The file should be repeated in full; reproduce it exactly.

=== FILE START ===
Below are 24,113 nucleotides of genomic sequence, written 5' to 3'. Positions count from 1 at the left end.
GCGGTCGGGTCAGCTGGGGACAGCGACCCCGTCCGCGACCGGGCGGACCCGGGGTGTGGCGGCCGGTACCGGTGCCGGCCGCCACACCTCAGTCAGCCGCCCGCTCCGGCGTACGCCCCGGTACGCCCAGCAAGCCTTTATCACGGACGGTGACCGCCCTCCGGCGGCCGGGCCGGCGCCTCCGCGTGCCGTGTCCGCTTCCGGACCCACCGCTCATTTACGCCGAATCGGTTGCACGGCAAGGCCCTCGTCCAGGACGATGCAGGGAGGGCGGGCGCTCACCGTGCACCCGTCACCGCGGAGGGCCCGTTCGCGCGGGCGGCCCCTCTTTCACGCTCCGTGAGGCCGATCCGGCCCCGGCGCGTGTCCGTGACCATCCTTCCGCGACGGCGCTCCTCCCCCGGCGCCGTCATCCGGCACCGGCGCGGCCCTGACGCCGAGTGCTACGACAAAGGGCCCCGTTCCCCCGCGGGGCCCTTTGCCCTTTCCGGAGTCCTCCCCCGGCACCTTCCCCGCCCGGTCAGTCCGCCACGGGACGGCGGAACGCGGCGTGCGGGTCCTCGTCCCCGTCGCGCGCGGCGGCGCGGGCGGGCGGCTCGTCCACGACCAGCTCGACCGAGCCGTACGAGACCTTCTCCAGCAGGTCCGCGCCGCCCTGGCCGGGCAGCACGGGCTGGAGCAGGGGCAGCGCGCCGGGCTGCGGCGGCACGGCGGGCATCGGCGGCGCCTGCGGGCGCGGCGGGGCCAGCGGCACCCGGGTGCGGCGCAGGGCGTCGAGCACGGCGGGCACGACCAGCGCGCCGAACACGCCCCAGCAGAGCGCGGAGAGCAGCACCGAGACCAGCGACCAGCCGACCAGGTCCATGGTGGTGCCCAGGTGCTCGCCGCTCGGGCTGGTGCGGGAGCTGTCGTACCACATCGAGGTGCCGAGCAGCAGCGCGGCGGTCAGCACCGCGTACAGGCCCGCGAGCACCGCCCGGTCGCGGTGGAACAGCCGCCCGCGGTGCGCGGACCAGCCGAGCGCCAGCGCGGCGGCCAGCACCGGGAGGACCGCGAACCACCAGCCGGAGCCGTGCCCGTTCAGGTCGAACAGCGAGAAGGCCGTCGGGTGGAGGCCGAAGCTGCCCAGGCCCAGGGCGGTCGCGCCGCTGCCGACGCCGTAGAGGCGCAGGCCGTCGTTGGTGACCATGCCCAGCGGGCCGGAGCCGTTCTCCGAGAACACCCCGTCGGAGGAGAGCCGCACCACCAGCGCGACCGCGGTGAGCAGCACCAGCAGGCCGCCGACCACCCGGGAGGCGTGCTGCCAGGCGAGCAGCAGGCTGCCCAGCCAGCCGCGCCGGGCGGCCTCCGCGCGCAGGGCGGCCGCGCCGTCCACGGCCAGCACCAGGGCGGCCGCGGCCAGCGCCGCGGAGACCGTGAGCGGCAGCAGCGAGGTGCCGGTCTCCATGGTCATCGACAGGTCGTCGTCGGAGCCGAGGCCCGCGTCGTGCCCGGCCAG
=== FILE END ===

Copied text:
Below are 24,113 nucleotides of genomic sequence, written 5' to 3'. Positions count from 1 at the left end.
GCGGTCGGGTCAGCTGGGGACAGCGACCCCGTCCGCGACCGGGCGGACCCGGGGTGTGGCGGCCGGTACCGGTGCCGGCCGCCACACCTCAGTCAGCCGCCCGCTCCGGCGTACGCCCCGGTACGCCCAGCAAGCCTTTATCACGGACGGTGACCGCCCTCCGGCGGCCGGGCCGGCGCCTCCGCGTGCCGTGTCCGCTTCCGGACCCACCGCTCATTTACGCCGAATCGGTTGCACGGCAAGGCCCTCGTCCAGGACGATGCAGGGAGGGCGGGCGCTCACCGTGCACCCGTCACCGCGGAGGGCCCGTTCGCGCGGGCGGCCCCTCTTTCACGCTCCGTGAGGCCGATCCGGCCCCGGCGCGTGTCCGTGACCATCCTTCCGCGACGGCGCTCCTCCCCCGGCGCCGTCATCCGGCACCGGCGCGGCCCTGACGCCGAGTGCTACGACAAAGGGCCCCGTTCCCCCGCGGGGCCCTTTGCCCTTTCCGGAGTCCTCCCCCGGCACCTTCCCCGCCCGGTCAGTCCGCCACGGGACGGCGGAACGCGGCGTGCGGGTCCTCGTCCCCGTCGCGCGCGGCGGCGCGGGCGGGCGGCTCGTCCACGACCAGCTCGACCGAGCCGTACGAGACCTTCTCCAGCAGGTCCGCGCCGCCCTGGCCGGGCAGCACGGGCTGGAGCAGGGGCAGCGCGCCGGGCTGCGGCGGCACGGCGGGCATCGGCGGCGCCTGCGGGCGCGGCGGGGCCAGCGGCACCCGGGTGCGGCGCAGGGCGTCGAGCACGGCGGGCACGACCAGCGCGCCGAACACGCCCCAGCAGAGCGCGGAGAGCAGCACCGAGACCAGCGACCAGCCGACCAGGTCCATGGTGGTGCCCAGGTGCTCGCCGCTCGGGCTGGTGCGGGAGCTGTCGTACCACATCGAGGTGCCGAGCAGCAGCGCGGCGGTCAGCACCGCGTACAGGCCCGCGAGCACCGCCCGGTCGCGGTGGAACAGCCGCCCGCGGTGCGCGGACCAGCCGAGCGCCAGCGCGGCGGCCAGCACCGGGAGGACCGCGAACCACCAGCCGGAGCCGTGCCCGTTCAGGTCGAACAGCGAGAAGGCCGTCGGGTGGAGGCCGAAGCTGCCCAGGCCCAGGGCGGTCGCGCCGCTGCCGACGCCGTAGAGGCGCAGGCCGTCGTTGGTGACCATGCCCAGCGGGCCGGAGCCGTTCTCCGAGAACACCCCGTCGGAGGAGAGCCGCACCACCAGCGCGACCGCGGTGAGCAGCACCAGCAGGCCGCCGACCACCCGGGAGGCGTGCTGCCAGGCGAGCAGCAGGCTGCCCAGCCAGCCGCGCCGGGCGGCCTCCGCGCGCAGGGCGGCCGCGCCGTCCACGGCCAGCACCAGGGCGGCCGCGGCCAGCGCCGCGGAGACCGTGAGCGGCAGCAGCGAGGTGCCGGTCTCCATGGTCATCGACAGGTCGTCGTCGGAGCCGAGGCCCGCGTCGTGCCCGGCCAG